This traces to the aftermath of Sept. 11. First came the Patriot Act, parts of which clearly were an assault on our basic freedoms, especially as the reactive measures moved from temporary to permanent. Amid the War on Terror, a new dynamic took shape. No longer was it acceptable to question government. Instead, our leaders told us sternly that to raise objections was un-American. Time and time again, we've heard we can't let down our guard because the terrorists will take full advantage.
The feeling started coming home as world events began having a larger impact on the Pikes Peak region. Thousands of local troops geared up for war, as many spouses and children either left to be with relatives elsewhere or hunkered down for the first deployments that would lead to more, as well as so many tragic endings.
With that as the backdrop, when 3,000-plus doubters gathered at Palmer Park in February 2003 to peaceably protest the looming war, Colorado Springs police mishandled the situation. They used tear gas and made arrests. After another group was broken up outside Peterson Air Force Base, police entered a nearby Dairy Queen and arrested a dozen people improperly, as authorities later admitted.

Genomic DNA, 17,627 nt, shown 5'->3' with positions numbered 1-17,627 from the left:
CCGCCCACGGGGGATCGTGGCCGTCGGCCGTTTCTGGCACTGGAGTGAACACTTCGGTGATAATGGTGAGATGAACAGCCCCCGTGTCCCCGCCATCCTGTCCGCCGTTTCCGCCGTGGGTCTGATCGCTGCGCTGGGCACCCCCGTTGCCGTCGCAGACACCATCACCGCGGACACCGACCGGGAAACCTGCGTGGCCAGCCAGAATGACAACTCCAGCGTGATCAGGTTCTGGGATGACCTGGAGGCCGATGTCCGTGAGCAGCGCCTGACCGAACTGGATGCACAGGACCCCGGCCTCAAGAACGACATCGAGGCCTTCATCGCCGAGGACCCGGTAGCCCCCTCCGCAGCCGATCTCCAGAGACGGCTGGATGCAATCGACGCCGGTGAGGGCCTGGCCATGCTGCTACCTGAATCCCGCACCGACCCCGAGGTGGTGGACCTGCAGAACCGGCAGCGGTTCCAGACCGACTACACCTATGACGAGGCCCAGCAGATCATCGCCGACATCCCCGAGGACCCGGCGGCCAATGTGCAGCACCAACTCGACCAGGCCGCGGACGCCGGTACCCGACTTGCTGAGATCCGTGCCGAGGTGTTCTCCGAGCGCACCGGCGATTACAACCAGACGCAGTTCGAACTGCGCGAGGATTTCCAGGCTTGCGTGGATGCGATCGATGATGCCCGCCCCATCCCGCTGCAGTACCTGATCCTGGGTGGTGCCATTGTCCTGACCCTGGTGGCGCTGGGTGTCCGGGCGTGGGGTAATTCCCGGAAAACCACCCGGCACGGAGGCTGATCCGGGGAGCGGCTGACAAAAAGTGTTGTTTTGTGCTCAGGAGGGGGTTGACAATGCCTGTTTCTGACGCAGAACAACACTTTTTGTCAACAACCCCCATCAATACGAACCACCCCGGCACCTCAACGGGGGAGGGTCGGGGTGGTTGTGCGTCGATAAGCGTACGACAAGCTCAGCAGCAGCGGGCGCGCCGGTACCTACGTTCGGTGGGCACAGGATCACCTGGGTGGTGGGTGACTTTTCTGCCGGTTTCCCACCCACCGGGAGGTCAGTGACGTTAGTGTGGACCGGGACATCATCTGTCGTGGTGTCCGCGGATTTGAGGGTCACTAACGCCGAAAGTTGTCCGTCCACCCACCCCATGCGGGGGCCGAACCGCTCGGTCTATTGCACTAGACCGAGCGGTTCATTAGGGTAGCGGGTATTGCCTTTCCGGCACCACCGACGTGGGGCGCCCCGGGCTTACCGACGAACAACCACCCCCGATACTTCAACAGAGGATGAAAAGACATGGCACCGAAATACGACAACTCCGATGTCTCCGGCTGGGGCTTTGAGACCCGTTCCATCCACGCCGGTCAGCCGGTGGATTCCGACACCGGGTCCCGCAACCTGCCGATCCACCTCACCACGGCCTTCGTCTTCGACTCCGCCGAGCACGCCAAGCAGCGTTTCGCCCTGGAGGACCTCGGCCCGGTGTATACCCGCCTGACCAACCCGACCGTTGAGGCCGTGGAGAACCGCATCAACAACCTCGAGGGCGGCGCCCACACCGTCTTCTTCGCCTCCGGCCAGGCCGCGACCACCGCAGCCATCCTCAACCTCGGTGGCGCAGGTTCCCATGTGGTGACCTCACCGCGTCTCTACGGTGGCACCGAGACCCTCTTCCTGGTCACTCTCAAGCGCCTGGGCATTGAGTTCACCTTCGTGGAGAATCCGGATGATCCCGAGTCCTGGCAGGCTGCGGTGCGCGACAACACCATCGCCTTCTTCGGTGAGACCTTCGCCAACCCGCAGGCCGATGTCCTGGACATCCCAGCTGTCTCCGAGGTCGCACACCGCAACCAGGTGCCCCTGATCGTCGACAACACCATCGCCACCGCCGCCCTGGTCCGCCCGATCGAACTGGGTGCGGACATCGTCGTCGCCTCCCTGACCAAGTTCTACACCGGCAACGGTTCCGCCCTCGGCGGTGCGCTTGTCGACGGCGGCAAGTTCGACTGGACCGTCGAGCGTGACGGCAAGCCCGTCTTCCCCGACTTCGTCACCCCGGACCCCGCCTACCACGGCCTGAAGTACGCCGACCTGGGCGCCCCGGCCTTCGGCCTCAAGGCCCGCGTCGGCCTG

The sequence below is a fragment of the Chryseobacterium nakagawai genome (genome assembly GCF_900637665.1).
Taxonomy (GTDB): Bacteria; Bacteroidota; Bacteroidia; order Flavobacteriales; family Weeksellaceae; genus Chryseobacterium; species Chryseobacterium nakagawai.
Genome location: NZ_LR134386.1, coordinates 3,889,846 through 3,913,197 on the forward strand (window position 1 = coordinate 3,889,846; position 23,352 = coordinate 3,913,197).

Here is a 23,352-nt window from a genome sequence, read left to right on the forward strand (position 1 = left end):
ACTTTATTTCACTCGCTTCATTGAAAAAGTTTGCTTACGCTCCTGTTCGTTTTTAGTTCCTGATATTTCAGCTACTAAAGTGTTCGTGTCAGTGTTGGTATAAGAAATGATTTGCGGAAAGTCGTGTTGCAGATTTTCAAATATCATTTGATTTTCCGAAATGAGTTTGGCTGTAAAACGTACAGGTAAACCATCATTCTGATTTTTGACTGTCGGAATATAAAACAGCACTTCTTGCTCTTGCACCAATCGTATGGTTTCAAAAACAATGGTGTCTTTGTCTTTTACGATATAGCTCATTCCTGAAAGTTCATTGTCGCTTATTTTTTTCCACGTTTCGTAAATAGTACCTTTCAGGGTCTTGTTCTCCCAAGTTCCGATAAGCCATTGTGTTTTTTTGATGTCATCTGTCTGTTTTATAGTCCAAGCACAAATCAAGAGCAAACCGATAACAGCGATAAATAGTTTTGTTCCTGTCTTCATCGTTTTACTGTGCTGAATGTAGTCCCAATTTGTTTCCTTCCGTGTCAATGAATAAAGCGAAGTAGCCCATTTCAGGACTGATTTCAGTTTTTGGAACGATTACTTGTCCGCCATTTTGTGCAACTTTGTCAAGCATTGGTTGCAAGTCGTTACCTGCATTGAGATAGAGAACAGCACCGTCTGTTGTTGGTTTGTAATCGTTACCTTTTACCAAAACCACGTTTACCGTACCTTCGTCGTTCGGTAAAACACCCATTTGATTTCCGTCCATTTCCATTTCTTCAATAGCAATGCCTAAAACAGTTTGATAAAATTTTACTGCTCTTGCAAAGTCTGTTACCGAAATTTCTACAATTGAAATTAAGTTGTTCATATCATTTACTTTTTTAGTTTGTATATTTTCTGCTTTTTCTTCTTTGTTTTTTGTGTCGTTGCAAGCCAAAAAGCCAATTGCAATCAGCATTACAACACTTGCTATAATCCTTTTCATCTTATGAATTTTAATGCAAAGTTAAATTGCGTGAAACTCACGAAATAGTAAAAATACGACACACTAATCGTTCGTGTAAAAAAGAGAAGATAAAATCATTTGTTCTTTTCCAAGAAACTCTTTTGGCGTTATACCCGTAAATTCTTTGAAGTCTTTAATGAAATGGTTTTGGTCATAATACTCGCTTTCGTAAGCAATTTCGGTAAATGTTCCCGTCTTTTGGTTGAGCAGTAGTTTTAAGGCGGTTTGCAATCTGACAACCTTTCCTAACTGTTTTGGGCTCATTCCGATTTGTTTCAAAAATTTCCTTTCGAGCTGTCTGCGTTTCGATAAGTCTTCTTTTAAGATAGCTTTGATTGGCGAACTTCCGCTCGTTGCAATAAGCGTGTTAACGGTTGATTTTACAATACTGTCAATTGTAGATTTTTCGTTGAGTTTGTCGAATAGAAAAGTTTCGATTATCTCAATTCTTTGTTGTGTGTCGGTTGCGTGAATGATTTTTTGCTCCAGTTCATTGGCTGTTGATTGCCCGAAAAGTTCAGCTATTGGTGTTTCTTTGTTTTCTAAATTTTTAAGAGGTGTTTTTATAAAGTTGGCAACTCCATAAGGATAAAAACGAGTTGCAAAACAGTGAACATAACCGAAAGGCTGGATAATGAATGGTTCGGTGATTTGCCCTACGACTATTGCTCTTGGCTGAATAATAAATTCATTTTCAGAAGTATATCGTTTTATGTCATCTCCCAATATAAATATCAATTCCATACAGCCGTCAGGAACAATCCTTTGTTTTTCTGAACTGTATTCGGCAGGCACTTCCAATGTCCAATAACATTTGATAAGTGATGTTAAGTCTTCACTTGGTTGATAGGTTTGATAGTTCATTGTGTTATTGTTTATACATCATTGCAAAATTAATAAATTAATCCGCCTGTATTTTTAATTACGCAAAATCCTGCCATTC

Yet, no lessons were learned. Nobody was held accountable. Ideas for avoiding a recurrence were never enacted and soon forgotten until after this St. Patrick's Day parade. Now we're told that neither a policeman's arm under a man's chin, nor an officer's hand on a woman's throat, constitutes excessive force. Also, it's "irresponsible and inflammatory" to suggest otherwise, because police were totally within their limits in dealing with nonviolent citizens, mostly seniors.
Are we wrong to disagree? This has happened too many times to continue shrugging it off. We feel a different voice must be heard. This is about stopping the erosion of freedom and rights in our own city. This is about reminding Colorado Springs that government officials and police are not immune to criticism, and we should never feel subservient to them.
They protect and serve us, not the opposite. They must be answerable and accountable to us at any given moment. They must remember America is about us, not them.
We, the people, don't have to bow down, cave in, cower and live in fear that raising our volume of discontent might be bad in some twisted way for the nation or Colorado Springs.
We might not all feel compelled to march down a city street or take part in a demonstration. But we all have to care enough to ask questions or allow others to do so and demand that our government, just people like the rest of us, listen and respond. We do need a special commission to conduct an independent investigation, and we're pleased that a majority of City Council has agreed to participate in an Independent-sponsored special town-hall meeting.
When the police chief and city councilors say they will take steps to make sure this doesn't happen again, we'll be watching. And we'll hold them to their word.